How Do You Know if a Credit Card Number is Valid?

As a followup to my recent post about what your credit card number means, I wanted to throw out a bit more credit card trivia and talk about how you can tell if a credit card number is valid.

As you may or may not aware, most credit card numbers are generated based on something known as the Luhn algorithm. It thus stands to reason that a credit card number is valid if (and only if) it satisfies the “Luhn check” (a.k.a., the Mod 10 check), which is a simple mathematical test that involves manipulating the credit card number, adding it up, and checking to see if it’s evenly divisible by ten.

Testing credit card numbers

Here’s how to apply the Luhn check to test whether or not a credit card number is valid:

  • Step 1a. For a card number with an even number of digits (e.g., Visa or MasterCard), double alternating digits starting with the first digit in the sequence.
  • Step 1b. For a card with an odd number of digits (e.g., American Express), double alternating digits starting with the second digit in the sequence.
  • Step 2. If the doubling resulted in a number with two digits, add them together to get a single digit number
  • Step 3. Now go back to the original credit number and replace the digits that you doubled with the new value — either the doubled value, or the doubled value with the digits added together — and add it all up.
  • Step 4. Check to see if the sum is evenly divisible by 10 (you can simply look to see whether or not it ends with a zero).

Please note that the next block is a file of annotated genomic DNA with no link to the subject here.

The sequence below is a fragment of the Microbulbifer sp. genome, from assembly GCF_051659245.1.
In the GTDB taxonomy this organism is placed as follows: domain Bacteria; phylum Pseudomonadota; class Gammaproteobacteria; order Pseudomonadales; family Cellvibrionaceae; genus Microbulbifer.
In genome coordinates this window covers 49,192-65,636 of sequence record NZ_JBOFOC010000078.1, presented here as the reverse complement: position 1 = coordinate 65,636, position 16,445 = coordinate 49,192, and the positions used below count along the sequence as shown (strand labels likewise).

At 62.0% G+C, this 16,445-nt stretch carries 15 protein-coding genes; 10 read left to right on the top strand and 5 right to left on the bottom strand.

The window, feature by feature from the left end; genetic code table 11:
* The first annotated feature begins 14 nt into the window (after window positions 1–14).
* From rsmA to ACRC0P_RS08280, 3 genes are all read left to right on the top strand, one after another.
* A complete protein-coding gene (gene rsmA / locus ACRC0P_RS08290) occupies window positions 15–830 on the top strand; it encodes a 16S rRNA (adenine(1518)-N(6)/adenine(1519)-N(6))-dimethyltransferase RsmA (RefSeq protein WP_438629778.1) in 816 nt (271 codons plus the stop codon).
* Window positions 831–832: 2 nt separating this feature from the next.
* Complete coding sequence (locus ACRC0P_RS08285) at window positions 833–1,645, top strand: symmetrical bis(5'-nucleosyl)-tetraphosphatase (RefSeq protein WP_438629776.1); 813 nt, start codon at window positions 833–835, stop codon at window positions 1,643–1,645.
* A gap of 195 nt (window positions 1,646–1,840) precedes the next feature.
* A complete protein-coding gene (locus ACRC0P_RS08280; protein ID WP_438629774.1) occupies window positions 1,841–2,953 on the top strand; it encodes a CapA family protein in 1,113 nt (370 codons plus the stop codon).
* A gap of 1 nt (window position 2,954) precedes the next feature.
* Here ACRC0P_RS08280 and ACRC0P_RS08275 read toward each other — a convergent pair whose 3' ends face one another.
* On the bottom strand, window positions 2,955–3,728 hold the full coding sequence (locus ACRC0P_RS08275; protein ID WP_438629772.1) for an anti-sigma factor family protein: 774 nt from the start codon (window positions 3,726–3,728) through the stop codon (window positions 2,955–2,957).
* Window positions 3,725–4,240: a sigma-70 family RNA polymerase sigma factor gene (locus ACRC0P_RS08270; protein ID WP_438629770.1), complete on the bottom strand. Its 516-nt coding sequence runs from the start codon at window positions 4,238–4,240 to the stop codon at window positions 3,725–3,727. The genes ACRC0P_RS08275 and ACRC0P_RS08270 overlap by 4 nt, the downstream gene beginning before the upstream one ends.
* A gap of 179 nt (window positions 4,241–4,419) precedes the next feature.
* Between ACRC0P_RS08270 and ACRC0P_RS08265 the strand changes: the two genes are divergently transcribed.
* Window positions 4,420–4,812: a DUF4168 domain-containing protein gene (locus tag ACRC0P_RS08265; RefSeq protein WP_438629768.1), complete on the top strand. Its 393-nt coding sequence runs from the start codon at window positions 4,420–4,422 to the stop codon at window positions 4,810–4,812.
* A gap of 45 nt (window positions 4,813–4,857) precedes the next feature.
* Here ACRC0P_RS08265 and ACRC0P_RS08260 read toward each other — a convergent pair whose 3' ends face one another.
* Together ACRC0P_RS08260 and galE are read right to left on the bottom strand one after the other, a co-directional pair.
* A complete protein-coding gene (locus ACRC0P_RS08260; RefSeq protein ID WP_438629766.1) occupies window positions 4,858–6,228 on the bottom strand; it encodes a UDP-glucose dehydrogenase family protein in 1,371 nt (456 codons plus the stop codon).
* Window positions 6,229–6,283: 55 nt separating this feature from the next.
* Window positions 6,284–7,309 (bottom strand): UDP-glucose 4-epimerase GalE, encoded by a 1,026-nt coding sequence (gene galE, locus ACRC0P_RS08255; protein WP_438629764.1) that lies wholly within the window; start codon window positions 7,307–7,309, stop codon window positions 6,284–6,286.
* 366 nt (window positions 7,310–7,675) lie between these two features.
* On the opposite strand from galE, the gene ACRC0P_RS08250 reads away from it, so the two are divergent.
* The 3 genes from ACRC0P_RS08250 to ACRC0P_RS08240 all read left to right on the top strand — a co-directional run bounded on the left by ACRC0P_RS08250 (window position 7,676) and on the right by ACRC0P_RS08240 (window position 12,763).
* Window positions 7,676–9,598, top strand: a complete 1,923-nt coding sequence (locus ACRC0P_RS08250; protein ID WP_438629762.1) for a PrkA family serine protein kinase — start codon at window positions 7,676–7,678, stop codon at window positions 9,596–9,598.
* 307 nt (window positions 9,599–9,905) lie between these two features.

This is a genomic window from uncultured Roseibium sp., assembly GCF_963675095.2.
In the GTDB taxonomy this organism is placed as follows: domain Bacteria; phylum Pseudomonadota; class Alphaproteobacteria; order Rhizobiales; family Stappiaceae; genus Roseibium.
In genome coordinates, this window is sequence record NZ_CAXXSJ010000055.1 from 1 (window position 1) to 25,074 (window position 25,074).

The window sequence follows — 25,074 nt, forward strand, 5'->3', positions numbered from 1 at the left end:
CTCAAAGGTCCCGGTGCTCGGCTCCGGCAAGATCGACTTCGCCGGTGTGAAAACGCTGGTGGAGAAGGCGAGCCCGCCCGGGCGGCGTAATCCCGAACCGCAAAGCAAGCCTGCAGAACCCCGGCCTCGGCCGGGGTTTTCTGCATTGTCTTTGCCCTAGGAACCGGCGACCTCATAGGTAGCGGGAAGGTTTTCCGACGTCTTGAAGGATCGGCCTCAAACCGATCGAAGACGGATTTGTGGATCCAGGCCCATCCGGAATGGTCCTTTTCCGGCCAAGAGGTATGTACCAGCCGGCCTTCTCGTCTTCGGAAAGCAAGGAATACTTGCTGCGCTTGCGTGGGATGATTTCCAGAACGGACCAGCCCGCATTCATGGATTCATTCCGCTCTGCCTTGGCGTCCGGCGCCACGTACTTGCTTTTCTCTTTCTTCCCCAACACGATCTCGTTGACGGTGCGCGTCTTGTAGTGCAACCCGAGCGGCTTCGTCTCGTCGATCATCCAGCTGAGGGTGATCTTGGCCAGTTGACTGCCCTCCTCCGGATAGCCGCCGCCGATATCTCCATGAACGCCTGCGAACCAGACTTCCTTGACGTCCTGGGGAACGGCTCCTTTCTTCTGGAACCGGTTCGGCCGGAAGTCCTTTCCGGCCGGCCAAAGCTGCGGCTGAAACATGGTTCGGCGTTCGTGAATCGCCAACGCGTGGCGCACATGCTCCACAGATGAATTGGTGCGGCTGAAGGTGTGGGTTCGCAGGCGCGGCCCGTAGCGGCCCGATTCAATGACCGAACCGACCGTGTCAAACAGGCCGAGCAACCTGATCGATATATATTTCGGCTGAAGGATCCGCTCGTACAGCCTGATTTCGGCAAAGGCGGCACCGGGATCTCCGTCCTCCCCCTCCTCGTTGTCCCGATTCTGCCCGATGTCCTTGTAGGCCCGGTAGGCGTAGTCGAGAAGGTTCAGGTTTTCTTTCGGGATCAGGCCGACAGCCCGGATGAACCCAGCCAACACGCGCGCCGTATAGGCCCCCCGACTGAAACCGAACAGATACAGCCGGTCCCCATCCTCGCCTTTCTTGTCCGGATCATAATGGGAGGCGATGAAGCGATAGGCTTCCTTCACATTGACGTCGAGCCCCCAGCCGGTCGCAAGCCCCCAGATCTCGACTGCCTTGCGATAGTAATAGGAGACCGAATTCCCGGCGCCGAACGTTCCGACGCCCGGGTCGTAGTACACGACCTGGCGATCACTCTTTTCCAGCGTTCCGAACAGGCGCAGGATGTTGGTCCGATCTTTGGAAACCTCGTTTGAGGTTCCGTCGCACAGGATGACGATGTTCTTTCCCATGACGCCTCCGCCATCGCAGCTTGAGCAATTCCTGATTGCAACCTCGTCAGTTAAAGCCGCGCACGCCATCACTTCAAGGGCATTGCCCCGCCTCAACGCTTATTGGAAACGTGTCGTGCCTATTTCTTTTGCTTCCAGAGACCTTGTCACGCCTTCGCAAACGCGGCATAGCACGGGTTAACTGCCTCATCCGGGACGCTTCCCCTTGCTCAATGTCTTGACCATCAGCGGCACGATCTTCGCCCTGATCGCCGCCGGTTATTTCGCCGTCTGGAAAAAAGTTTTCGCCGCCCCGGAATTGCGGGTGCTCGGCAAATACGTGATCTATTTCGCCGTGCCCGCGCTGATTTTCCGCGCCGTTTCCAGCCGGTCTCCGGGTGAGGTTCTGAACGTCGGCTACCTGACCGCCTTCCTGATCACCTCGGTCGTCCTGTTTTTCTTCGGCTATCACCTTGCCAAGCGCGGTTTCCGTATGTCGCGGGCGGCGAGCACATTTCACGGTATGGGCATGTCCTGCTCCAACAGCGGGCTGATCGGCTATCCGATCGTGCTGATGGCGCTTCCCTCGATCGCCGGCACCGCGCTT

If the card number does not pass this check, then it is not a valid number. If, on the other hand, it does pass, then it may be a valid number with valid credit report.

Checking validity: an example

Those steps are a bit convoluted, so here’s a real world example… The following credit card image comes from the CitiCards homepage for their Platinum Select MasterCard. The number on the card is 5424 1801 2345 6789. For starters, the fact that the number starts with a “5” indicates that it’s a MasterCard (as does the little MasterCard symbol on the card).

Since there are sixteen digits, we’ll start by doubling the 1st, 3rd, etc. digits and then summing as outlined above. I’ve highlighted the doubled (and in some cases summed) values in parentheses, below. I’ve also underlined the check digit.

(1+0) + 4 + (4) + 4 + (2) + 8 + (0) + 1 + (4) + 3 + (8) + 5 + (1+2) + 7 + (1+6) + 9

This totals up to 70, which is evenly divisible by 10. In other words, this is a potentially valid credit card number, though I’m sure it doesn’t correspond to a real account number. If it does, then L. Walker (the name on the card) probably isn’t too happy about his/her credit card number being spread around like this.

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22 Responses to “How Do You Know if a Credit Card Number is Valid?”

  1. Anonymous

    Hi Nickel!

    You are almost done! The issue is that you have calculated the whole card’s number, with the last check digit included, in this case the digit 9, which added up the sum to be 70.

    Let’s do a control and verify the authenticity of this card to see if it is valid or not, it all depends on the last digit, the check digit number 9.

    Okay, our mission is to handle the last digit 9. We will have two alternatives to deal with it:

    a) either that we have the total number as you computed 5424 1801 2345 6789:

    (1+0) + 4 + (4) + 4 + (2) + 8 + (0) + 1 + (4) + 3 + (8) + 5 + (1+2) + 7 + (1+6) + 9
    Sum = 70 ( in this case with the last single check digit 9)

    b) Or let’s assume that the digit 9 was missing: 5424 1801 2345 678 x
    Sum = x + 61

    In both cases, we need to confirm the value of x. We achieve this with the aid of Luhn algorithm or Luhn formula:

    The check digit (x) is obtained by computing the sum of digits then computing 9 times that value modulo 10 (in equation form, (67 ? 9 mod 10)).

    In algorithm form: